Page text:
The Local History Room (LHR) is an extension of the Town Historian's office. The room is staffed by the LHR Coordinator or Deputy Coordinator. Their duties include organizing materials, constructing historical displays, researching various topics, helping patrons, and coordinating volunteers.
|Location: Penfield Community Center within the Public Library|
|Mondays: Noon to 5 pm and 7 - 9 pm|
|Tuesdays: 10 am to Noon and 12:30 - 4:30 PM|
|Wednesdays: 10 am to Noon and 12:30 - 4:30 PM|
In 1984, the Town of Penfield began to formulate plans for a new community center on Baird Road. Maude Frank, Penfield Town Historian at the time, proposed that a local history room be established to provide a place for Penfield records and artifacts to be preserved and displayed. A room for the Town Historian was incorporated into the Library area of the building. The Historian organized an advisory committee and held monthly meetings for more than a year to discuss requirements and plans for the room.
With information gained from archival conservation seminars at the Rochester Museum and Science Center and with the advice of a conservator at the Margaret Woodbury Strong Museum the committee was able to incorporate the latest museum conservation technology into their plans. Particular attention was given to room lighting, proper light levels shielded fixtures and treated window glass to prevent damage to displays. Separate heat and air conditioning controls were planned for the room.
Display space was designed to include floor areas, a large wall cabinet, and glass top drawer displays--all properly lighted. Room furnishings are in keeping with the historical purpose of the room. A clock, a deacon's bench, and a storage cabinet were given to the room by the Penfield Library. The Penfield Heritage Association donated an early church pew. Antique tables and chairs were purchased to complete the room furnishings. Wall stencils by local artist Jean Bayer provided an appropriate and colorful background.
All materials permanently acquired by the Town will be Penfield related or of significance to the area and western New York. While having the emphasis on local history, LHR display materials may relate to hobbies, collections, or other historical items. The community is invited to participate in lending items for display and donating material for permanent acquisition.
The initial display featured milling, farming, and pioneer home activities in early Penfield. Other major exhibits have included "Plenty of Everything and All in One Place" which featured a country store and early Penfield Post Offices; "Tea Bread, and Butter" featuring a parlor furnished with several early Penfield artifacts; "Plain & Fancy Fabric & Needlework" with examples of spinning wheels, a loom, early quilts, and various other textiles and needlework; "Historic Penfield A Growing Place", which highlighted early horticulture and nurseries in Penfield, "So...What's the Idea?", featured Penfield inventors and patent holders, focusing primarily on Almon Brown Strowger, Penfield native who invented the automatic telephone switch.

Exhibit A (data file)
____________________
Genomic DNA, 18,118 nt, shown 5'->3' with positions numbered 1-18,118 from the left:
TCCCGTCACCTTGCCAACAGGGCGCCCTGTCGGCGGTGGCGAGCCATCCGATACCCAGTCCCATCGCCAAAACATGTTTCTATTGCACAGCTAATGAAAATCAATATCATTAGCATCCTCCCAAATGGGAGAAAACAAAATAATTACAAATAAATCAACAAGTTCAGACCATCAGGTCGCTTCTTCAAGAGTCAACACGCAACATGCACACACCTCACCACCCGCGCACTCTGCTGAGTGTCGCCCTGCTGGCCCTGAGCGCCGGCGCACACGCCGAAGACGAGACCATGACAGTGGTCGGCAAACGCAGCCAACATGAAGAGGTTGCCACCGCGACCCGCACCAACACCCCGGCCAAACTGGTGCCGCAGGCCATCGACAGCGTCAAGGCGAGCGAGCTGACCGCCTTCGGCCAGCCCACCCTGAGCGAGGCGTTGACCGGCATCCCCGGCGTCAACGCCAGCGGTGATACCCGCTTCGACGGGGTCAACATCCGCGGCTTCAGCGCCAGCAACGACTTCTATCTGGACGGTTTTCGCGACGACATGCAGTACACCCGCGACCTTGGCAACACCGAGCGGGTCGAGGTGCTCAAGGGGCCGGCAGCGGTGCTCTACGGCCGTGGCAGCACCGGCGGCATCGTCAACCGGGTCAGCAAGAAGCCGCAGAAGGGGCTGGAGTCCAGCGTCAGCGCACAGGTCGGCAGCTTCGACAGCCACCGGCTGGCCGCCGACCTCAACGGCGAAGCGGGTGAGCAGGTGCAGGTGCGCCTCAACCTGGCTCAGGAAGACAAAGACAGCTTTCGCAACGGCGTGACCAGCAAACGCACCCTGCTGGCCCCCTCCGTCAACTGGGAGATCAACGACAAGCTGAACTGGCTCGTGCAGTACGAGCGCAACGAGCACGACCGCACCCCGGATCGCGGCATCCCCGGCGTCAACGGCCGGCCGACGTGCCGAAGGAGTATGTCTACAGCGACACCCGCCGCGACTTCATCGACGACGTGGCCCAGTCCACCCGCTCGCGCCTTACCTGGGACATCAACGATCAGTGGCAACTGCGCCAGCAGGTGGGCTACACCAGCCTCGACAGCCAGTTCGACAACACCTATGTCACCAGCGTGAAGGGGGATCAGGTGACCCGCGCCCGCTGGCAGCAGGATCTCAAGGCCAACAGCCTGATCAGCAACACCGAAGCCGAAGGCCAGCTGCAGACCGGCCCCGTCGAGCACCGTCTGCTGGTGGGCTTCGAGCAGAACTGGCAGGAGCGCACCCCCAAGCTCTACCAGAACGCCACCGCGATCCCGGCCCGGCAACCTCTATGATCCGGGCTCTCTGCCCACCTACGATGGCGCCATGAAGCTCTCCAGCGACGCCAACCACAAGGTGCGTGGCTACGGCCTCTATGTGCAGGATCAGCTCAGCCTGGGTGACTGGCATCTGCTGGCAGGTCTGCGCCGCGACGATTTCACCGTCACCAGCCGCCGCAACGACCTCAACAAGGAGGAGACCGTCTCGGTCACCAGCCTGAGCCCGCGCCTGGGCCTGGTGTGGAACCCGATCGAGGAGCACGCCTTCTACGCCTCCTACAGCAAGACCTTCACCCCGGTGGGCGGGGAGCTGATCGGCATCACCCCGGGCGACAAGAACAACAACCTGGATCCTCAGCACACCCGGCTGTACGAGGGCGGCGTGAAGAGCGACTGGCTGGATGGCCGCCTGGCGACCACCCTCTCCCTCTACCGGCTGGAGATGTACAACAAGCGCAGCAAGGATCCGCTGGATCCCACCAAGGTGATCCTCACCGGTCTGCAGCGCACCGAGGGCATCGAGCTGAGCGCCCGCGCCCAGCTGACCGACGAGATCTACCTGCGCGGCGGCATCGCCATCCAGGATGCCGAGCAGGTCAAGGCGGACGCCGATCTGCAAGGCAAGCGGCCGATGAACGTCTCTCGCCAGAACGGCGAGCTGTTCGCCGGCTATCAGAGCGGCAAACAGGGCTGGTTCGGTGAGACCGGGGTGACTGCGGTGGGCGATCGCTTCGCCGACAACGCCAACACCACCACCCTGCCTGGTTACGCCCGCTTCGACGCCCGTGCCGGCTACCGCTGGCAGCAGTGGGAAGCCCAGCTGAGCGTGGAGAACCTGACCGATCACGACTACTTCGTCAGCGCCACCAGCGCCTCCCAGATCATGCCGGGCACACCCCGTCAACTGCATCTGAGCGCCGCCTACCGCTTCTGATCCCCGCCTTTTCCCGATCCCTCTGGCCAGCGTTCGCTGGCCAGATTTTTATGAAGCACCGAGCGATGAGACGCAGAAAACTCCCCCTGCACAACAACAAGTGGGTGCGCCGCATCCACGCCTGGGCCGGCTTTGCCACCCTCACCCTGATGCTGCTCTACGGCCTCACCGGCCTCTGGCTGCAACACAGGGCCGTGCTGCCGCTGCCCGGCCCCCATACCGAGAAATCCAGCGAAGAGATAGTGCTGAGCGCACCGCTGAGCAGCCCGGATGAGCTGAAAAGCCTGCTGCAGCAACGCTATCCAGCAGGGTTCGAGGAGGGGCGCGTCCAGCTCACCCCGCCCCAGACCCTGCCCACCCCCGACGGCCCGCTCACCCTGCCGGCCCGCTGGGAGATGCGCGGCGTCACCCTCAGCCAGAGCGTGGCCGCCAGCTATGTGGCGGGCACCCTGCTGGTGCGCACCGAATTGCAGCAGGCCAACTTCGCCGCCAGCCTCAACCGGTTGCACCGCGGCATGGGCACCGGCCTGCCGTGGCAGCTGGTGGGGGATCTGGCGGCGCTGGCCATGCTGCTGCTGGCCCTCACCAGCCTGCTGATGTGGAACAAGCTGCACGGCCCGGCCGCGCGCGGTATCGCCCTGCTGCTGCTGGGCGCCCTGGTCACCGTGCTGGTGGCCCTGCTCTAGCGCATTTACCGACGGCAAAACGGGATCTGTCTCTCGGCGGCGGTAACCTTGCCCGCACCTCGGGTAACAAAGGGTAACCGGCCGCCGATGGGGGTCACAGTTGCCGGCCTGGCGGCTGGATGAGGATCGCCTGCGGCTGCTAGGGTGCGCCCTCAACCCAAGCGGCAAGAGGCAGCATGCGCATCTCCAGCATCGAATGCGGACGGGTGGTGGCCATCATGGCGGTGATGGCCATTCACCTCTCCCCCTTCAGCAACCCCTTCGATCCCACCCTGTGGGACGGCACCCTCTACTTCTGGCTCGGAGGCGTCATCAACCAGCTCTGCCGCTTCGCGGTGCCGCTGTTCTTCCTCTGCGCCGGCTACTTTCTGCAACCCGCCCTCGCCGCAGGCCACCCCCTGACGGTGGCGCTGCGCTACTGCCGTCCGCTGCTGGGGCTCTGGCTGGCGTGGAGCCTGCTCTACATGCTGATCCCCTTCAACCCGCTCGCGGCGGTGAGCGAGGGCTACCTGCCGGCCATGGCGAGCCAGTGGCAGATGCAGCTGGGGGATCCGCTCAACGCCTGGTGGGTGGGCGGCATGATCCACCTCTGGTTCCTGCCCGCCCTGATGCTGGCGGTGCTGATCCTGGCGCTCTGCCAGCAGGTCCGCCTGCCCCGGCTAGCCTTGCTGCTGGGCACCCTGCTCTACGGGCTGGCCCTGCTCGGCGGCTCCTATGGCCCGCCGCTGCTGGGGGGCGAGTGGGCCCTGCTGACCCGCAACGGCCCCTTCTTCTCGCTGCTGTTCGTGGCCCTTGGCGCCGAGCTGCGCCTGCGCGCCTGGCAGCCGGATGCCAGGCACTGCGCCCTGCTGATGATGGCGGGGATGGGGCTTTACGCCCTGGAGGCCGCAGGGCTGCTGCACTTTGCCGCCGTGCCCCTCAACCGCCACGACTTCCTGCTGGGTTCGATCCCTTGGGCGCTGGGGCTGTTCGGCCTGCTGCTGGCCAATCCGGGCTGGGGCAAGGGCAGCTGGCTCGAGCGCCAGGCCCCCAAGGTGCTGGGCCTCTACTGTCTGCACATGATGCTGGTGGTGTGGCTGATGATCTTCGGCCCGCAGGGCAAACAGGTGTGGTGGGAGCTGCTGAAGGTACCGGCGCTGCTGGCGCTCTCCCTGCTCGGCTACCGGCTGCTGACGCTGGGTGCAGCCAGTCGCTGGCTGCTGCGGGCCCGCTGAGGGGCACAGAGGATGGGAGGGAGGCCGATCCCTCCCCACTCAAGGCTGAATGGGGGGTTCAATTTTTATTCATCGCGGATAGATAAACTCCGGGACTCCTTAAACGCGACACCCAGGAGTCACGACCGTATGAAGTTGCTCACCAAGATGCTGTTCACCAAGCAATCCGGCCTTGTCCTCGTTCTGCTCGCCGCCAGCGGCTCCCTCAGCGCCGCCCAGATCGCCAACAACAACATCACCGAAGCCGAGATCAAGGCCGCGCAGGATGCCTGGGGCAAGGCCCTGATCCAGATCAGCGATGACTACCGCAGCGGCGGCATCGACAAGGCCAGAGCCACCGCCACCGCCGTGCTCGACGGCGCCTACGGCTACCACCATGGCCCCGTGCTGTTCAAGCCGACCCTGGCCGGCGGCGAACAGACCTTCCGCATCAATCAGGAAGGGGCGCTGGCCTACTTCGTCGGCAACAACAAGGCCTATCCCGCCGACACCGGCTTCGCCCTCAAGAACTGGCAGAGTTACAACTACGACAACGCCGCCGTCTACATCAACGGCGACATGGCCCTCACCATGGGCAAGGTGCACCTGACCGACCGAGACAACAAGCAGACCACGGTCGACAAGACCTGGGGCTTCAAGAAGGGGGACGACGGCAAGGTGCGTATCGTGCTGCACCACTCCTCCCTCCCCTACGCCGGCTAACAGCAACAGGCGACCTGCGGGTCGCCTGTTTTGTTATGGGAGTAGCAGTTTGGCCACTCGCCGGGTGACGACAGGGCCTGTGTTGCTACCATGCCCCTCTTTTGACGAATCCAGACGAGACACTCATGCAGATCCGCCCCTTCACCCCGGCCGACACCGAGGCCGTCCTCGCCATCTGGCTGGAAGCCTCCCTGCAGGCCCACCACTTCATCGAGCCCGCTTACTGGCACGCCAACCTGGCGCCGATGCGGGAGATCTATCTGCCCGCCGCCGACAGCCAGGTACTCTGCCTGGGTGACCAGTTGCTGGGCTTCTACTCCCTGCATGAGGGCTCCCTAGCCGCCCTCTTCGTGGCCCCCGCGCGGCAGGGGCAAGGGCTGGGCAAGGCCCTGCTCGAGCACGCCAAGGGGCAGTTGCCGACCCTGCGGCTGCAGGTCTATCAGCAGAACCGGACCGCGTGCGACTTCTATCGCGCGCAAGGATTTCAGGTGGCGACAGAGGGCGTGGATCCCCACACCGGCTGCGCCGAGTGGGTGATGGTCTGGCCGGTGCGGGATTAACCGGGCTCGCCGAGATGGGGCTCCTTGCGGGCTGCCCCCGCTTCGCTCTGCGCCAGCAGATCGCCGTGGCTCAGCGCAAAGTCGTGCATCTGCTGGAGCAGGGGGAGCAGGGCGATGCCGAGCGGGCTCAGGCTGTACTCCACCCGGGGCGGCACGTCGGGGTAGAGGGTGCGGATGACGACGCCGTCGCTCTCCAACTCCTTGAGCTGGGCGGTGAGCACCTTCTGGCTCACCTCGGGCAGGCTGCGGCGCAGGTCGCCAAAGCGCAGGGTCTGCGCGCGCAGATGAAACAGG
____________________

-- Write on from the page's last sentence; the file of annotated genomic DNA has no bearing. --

Other displays have included Native American artifacts, early lighting devices, canning jars, teapots, dolls decorative combs, seasonal items, various Penfield-related documents, artifacts from Dayton's Corners School, cameras, blacksmith tools, and items relating to milling. Ongoing displays include a scale model grist mill built by local carpenter James Shedd; a relief map of the mills along Irondequoit Creek, made by Katherine and Robert Thompson; and the 175th Anniversary Quilt (now in the Penfield Library), made by members of the Penfield Heritage Association, under the leadership of Anne Bush.
Early displays were planned and installed by Janice Braman. Historian and Local History Room Coordinator, Kathy Kanauer, prepares current displays. Many individuals helped to make the displays possible. Marion Mallory provided artistic talent and James Shedd provided woodworking craftsmanship for many of the displays. Local History Room Committee members have provided many ideas and materials for display. Area residents have been very generous in loaning items for displays.
Pioneer Certificates were established in 1985, the Town of Penfield's 175th anniversary year. These were made available for people whose ancestors settled in Penfield prior to 1885 or in Webster prior to 1840 when it was a part of Penfield. Several hundred pioneer certificates have been awarded to individuals.
Materials that are available for genealogical research include federal and state census records, cemetery records, church records, several listings of births, deaths, and marriages, DAR Indexes, family history files, reference books, and more. Family history files have been created for many early Penfield families. Files include information provided by one or more sources who have researched the family. New files are created when information becomes available.
The Widger Genealogy collection, consisting of more than 500 volumes, was donated by the children of Jane Terry Widger, in her memory. The collection contains research materials relating to areas outside of Penfield, primarily New England. This allows researchers to continue their work.